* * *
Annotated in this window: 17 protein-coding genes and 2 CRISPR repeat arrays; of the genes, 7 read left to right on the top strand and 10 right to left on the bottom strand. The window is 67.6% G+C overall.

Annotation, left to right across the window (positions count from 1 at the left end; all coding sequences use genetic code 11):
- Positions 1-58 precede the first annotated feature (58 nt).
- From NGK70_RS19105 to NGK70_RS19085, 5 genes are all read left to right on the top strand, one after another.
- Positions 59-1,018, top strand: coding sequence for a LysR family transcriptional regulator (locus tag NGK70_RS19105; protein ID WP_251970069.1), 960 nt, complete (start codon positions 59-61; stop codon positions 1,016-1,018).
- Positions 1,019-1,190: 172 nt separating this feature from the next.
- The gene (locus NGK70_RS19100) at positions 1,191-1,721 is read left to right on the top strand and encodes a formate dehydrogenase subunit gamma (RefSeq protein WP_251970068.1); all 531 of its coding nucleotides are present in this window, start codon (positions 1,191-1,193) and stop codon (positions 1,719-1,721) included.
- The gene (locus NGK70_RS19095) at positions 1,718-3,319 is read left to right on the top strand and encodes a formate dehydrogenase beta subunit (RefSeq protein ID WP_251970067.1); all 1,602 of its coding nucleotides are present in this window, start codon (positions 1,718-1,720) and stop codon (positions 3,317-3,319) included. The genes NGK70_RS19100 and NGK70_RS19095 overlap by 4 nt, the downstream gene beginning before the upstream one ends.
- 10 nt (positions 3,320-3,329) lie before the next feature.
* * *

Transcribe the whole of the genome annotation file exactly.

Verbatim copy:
Annotated in this window: 17 protein-coding genes and 2 CRISPR repeat arrays; of the genes, 7 read left to right on the top strand and 10 right to left on the bottom strand. The window is 67.6% G+C overall.

Annotation, left to right across the window (positions count from 1 at the left end; all coding sequences use genetic code 11):
- Positions 1-58 precede the first annotated feature (58 nt).
- From NGK70_RS19105 to NGK70_RS19085, 5 genes are all read left to right on the top strand, one after another.
- Positions 59-1,018, top strand: coding sequence for a LysR family transcriptional regulator (locus tag NGK70_RS19105; protein ID WP_251970069.1), 960 nt, complete (start codon positions 59-61; stop codon positions 1,016-1,018).
- Positions 1,019-1,190: 172 nt separating this feature from the next.
- The gene (locus NGK70_RS19100) at positions 1,191-1,721 is read left to right on the top strand and encodes a formate dehydrogenase subunit gamma (RefSeq protein WP_251970068.1); all 531 of its coding nucleotides are present in this window, start codon (positions 1,191-1,193) and stop codon (positions 1,719-1,721) included.
- The gene (locus NGK70_RS19095) at positions 1,718-3,319 is read left to right on the top strand and encodes a formate dehydrogenase beta subunit (RefSeq protein ID WP_251970067.1); all 1,602 of its coding nucleotides are present in this window, start codon (positions 1,718-1,720) and stop codon (positions 3,317-3,319) included. The genes NGK70_RS19100 and NGK70_RS19095 overlap by 4 nt, the downstream gene beginning before the upstream one ends.
- 10 nt (positions 3,320-3,329) lie before the next feature.